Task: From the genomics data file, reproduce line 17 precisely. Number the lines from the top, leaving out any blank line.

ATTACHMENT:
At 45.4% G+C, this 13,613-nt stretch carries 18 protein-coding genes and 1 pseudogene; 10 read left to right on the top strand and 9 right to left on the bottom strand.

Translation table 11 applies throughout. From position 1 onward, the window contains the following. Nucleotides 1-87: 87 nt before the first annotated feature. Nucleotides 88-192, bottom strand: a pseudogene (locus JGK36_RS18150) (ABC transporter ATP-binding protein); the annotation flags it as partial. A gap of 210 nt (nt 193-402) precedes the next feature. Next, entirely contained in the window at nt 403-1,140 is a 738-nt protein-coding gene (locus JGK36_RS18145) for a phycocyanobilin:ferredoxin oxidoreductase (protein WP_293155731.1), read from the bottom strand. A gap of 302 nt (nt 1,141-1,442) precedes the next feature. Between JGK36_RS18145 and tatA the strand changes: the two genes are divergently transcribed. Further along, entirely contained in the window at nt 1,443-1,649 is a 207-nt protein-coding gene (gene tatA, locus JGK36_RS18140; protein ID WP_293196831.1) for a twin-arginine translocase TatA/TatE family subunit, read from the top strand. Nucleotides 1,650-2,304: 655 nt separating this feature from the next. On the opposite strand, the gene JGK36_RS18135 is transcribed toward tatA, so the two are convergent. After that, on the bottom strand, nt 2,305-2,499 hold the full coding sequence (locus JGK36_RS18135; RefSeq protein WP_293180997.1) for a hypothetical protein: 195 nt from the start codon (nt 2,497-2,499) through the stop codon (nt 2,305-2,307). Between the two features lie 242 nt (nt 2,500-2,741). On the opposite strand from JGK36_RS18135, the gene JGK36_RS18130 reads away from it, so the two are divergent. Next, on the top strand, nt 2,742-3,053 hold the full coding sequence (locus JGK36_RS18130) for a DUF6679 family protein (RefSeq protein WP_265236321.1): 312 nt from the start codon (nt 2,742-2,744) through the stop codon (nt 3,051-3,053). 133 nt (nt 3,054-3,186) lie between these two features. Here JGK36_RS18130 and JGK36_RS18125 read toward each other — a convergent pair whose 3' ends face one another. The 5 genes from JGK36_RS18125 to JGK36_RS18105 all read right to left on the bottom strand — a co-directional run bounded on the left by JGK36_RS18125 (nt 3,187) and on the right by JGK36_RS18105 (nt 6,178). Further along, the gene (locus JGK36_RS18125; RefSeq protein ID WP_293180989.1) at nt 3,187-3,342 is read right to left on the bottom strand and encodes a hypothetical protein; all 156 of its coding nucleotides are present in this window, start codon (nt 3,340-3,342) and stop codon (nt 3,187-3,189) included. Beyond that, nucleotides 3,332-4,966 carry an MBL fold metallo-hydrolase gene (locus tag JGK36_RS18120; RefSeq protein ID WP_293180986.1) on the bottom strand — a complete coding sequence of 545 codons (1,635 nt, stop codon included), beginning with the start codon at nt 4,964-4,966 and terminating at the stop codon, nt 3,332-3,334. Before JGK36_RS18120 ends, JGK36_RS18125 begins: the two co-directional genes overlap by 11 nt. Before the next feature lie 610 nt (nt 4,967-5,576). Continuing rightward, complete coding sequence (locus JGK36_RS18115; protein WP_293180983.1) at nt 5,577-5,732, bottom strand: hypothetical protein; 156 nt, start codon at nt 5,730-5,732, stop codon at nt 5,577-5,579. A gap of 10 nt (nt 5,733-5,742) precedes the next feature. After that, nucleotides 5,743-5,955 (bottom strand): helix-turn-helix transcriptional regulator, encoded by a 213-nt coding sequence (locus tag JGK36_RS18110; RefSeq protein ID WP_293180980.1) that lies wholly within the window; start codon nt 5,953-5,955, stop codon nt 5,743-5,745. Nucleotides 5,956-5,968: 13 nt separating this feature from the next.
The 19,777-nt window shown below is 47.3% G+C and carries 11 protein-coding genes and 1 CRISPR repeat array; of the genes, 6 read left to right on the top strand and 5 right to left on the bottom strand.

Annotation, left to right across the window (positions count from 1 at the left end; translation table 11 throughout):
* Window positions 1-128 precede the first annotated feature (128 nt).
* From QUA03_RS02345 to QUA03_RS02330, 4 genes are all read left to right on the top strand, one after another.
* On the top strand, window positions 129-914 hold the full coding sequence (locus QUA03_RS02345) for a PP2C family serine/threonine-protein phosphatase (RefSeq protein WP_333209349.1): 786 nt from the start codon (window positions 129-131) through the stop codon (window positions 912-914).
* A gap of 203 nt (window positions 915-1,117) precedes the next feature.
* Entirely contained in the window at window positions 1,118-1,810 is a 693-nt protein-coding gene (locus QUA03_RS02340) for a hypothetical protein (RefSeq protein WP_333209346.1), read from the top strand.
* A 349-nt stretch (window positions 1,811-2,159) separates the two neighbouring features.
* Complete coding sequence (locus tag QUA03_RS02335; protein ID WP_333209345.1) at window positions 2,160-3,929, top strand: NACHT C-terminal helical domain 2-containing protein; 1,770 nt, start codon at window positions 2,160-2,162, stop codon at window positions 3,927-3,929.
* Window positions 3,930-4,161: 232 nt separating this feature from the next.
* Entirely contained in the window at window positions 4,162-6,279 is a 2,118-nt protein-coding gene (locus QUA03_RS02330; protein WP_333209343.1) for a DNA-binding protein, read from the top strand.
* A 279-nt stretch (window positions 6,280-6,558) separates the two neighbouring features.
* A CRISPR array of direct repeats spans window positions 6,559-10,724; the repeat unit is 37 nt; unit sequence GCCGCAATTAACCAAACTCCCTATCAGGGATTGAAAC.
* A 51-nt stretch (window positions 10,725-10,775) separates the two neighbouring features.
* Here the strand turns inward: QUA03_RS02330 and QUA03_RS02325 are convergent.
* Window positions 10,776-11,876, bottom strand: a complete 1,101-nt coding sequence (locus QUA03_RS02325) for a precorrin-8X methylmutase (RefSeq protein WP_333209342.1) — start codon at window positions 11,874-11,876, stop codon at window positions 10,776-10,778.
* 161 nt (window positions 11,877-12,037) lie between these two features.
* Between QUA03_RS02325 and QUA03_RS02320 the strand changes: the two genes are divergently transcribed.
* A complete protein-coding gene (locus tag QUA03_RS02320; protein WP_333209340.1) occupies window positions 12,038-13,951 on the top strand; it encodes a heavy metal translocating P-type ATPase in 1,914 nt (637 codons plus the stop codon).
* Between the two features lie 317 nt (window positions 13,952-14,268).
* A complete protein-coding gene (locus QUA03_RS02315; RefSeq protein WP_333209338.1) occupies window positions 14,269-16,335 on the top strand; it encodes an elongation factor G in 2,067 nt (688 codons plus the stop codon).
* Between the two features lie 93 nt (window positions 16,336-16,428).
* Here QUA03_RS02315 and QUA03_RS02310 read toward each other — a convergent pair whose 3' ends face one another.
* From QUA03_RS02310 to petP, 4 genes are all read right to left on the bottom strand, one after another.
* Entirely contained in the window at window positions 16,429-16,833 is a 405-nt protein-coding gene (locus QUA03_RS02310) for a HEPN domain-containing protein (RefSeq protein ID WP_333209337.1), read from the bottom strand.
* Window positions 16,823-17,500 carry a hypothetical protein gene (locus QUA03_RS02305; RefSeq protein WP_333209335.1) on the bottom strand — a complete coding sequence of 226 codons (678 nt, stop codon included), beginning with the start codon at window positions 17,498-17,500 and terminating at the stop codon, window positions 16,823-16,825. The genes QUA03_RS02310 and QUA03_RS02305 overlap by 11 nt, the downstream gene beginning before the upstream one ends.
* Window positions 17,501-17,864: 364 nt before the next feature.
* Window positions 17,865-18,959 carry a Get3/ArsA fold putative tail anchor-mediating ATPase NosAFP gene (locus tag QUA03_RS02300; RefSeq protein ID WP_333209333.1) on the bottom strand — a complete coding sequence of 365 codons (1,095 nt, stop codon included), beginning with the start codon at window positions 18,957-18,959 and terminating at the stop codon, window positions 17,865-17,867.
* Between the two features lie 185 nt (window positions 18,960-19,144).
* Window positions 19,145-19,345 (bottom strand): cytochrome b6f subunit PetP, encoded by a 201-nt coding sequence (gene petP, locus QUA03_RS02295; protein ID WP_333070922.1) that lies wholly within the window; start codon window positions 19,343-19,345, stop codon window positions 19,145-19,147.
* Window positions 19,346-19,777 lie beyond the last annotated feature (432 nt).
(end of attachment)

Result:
* Here the strand turns inward: QUA03_RS02330 and QUA03_RS02325 are convergent.